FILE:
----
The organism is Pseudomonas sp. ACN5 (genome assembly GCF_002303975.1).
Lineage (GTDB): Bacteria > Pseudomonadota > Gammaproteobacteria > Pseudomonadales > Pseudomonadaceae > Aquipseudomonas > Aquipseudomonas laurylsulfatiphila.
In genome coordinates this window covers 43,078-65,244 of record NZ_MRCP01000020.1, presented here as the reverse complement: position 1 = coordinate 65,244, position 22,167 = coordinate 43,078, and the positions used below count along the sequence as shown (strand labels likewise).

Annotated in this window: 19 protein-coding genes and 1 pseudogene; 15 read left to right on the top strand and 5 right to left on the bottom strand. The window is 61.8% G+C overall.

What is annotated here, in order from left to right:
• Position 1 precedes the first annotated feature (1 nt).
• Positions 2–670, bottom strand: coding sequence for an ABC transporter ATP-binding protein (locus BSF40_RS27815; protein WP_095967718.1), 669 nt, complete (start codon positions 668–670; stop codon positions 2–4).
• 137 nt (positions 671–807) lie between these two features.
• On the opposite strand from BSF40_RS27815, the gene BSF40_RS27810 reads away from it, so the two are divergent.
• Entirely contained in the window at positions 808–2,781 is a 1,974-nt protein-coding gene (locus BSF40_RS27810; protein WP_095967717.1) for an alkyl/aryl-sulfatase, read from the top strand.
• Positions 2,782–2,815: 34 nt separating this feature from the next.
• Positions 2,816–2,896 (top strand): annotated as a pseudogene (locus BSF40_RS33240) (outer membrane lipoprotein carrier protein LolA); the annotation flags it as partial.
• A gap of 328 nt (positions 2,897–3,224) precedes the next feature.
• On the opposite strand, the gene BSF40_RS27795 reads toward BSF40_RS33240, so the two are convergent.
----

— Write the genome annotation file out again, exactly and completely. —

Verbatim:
The organism is Pseudomonas sp. ACN5 (genome assembly GCF_002303975.1).
Lineage (GTDB): Bacteria > Pseudomonadota > Gammaproteobacteria > Pseudomonadales > Pseudomonadaceae > Aquipseudomonas > Aquipseudomonas laurylsulfatiphila.
In genome coordinates this window covers 43,078-65,244 of record NZ_MRCP01000020.1, presented here as the reverse complement: position 1 = coordinate 65,244, position 22,167 = coordinate 43,078, and the positions used below count along the sequence as shown (strand labels likewise).

Annotated in this window: 19 protein-coding genes and 1 pseudogene; 15 read left to right on the top strand and 5 right to left on the bottom strand. The window is 61.8% G+C overall.

What is annotated here, in order from left to right:
• Position 1 precedes the first annotated feature (1 nt).
• Positions 2–670, bottom strand: coding sequence for an ABC transporter ATP-binding protein (locus BSF40_RS27815; protein WP_095967718.1), 669 nt, complete (start codon positions 668–670; stop codon positions 2–4).
• 137 nt (positions 671–807) lie between these two features.
• On the opposite strand from BSF40_RS27815, the gene BSF40_RS27810 reads away from it, so the two are divergent.
• Entirely contained in the window at positions 808–2,781 is a 1,974-nt protein-coding gene (locus BSF40_RS27810; protein WP_095967717.1) for an alkyl/aryl-sulfatase, read from the top strand.
• Positions 2,782–2,815: 34 nt separating this feature from the next.
• Positions 2,816–2,896 (top strand): annotated as a pseudogene (locus BSF40_RS33240) (outer membrane lipoprotein carrier protein LolA); the annotation flags it as partial.
• A gap of 328 nt (positions 2,897–3,224) precedes the next feature.
• On the opposite strand, the gene BSF40_RS27795 reads toward BSF40_RS33240, so the two are convergent.